- require the Minister to publish a statement explaining why the Minister considers the rates of the charges to be fair and reasonable and also the purposes for which any money collected from the charges may be applied
- progressively reduce, and then repeal, the totalisator duty currently paid by the NZRB to the Crown under the Gaming Duties Act 1971
- remove the distribution formula set out in section 16 of the Racing Act 2003, allowing the application and distribution of racing funds to be determined by regulations
- remove the formula for calculating minimum payments to New Zealand national sporting organisations and create powers to set the formula in regulations
- permit the relevant body to offer betting products on sports not represented by a qualifying domestic national sporting organisation, provided an agreement was in place with Sport New Zealand.
TINZ isn’t the only organisation with concerns over the fast tracking:
The Salvation Army is extremely disappointed that the Government is prioritising profit and propping up New Zealand’s racing industry over people and problem gambling harm.
In urgency, the Government is passing the Racing Reform Bill. To The Salvation Army’s surprise, the Government has only given the public 3 working days (after a public holiday) to make submissions to this Bill.
“Where is good democracy and giving people and communities a fair go, so they can share their views about this Bill? This is an unfair process, especially as we believe the effects of destructive gambling harm have not been adequately assessed in this Bill’s process” says Lt. Col. Lynette Hutson from The Salvation Army Addictions Services.
“Our staff have had to work over the long weekend to prepare this submission. Profit should not supersede good democratic processes and truly understanding the effects of gambling harm.”
In summary, The Salvation Army wants to highlight:
The unfair timeframe for written and oral submissions to this Bill (3 working days);
The Government’s own Standing Orders state the ‘normal’ period for submissions is a minimum of 6 weeks for submissions;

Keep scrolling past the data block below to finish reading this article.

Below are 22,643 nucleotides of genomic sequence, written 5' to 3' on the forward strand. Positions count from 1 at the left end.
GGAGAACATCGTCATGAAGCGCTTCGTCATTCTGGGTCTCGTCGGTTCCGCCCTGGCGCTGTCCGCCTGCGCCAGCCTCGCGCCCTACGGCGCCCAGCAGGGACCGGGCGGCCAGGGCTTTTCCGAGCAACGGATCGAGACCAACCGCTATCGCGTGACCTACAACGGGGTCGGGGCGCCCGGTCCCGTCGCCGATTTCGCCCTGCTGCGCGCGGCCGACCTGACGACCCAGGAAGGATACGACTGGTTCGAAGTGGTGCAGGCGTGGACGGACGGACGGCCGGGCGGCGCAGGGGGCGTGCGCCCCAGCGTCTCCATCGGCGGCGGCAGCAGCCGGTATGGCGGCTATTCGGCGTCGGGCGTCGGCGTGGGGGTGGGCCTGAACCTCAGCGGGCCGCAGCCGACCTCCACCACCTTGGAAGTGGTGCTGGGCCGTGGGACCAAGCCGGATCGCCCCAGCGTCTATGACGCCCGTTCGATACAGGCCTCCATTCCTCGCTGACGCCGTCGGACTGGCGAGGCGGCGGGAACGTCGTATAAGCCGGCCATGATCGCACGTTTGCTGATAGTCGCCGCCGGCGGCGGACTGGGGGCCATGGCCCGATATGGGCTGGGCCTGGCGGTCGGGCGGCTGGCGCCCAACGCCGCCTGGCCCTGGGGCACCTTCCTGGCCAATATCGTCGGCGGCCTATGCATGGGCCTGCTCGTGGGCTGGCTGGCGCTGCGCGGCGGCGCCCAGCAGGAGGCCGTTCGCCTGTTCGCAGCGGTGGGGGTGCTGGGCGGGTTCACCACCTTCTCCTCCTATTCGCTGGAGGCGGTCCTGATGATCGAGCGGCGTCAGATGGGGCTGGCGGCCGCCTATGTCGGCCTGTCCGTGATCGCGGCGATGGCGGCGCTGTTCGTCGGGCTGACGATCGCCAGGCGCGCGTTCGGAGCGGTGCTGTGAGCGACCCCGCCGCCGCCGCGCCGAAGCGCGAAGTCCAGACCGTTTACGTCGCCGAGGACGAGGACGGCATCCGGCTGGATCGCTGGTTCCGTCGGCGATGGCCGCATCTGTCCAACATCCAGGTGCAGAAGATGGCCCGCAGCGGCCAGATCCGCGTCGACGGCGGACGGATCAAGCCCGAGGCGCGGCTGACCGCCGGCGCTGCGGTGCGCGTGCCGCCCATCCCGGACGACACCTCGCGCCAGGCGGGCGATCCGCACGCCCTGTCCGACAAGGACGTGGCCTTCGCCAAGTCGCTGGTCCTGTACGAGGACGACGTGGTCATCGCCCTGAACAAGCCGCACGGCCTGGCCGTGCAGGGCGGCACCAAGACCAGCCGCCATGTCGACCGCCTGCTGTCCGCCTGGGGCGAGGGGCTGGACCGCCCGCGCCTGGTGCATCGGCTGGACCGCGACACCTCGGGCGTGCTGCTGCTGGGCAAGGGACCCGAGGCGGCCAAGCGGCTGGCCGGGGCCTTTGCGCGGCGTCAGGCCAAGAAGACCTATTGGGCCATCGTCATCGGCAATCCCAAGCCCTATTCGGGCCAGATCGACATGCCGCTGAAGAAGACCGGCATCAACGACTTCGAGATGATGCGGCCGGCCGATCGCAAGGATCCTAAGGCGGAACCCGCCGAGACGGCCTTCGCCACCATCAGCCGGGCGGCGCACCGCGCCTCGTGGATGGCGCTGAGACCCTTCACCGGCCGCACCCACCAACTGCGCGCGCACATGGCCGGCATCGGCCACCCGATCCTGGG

The Department of Internal Affairs states that the tight timeframe has meant drawbacks in the analysis, particularly regarding the costs and financial implications of the Bill, and that the specific package of reforms proposed in this Bill has not been directly consulted on.
Racing has several major problems and action is needed to address them.
But that doesn’t justify fast track legislation with just a five day window to make submissions that closed yesterday, the day after a long weekend, especially when Treasury raises questions about whether the proposed changes will revitalise the industry.
It is the maxim of every prudent master of a family, never to attempt to make at home what it will cost him more to make than to buy…What is prudence in the conduct of every private family, can scarce be folly in that of a great kingdom. – Adam Smith who was born on this day in 1823.
70 Titus and his Roman legions breached the middle wall of Jerusalem in the Siege of Jerusalem.
1257 Kraków received city rights.
1305 – Raymond Bertrand de Got became Pope Clement V, succeeding Pope Benedict XI who died one year earlier.
1723 Adam Smith, Scottish economist, was born (d. 1790).
1798 The Battle of New Ross: The attempt to spread United Irish Rebellion into Munster was defeated.
1817 The first Great Lakes steamer, the Frontenac, is launched.
1829 HMS Pickle captured the armed slave ship Voladora off the coast of Cuba.
1832 The June Rebellion broke out in Paris in an attempt to overthrow the monarchy of Louis-Philippe.
1847 – The Auckland Savings Bank opened for business.
1849 Denmark became a constitutional monarchy by the signing of a new constitution.
1851 Harriet Beecher Stowe’s anti-slavery serial, Uncle Tom’s Cabinor,Life Among the Lowly starts a ten-month run in the National Eraabolitionist newspaper.
1864 American Civil War: Battle of Piedmont: Union forces under General David Hunter defeated a Confederate army at Piedmont, Virginia, taking nearly 1,000 prisoners.
1866 East Coast military leader and prophet, Te Kooti, was deported with Pai Marire prisoners to the Chatham Islands.
1878 Pancho Villa, Mexican revolutionary, was born (d. 1923).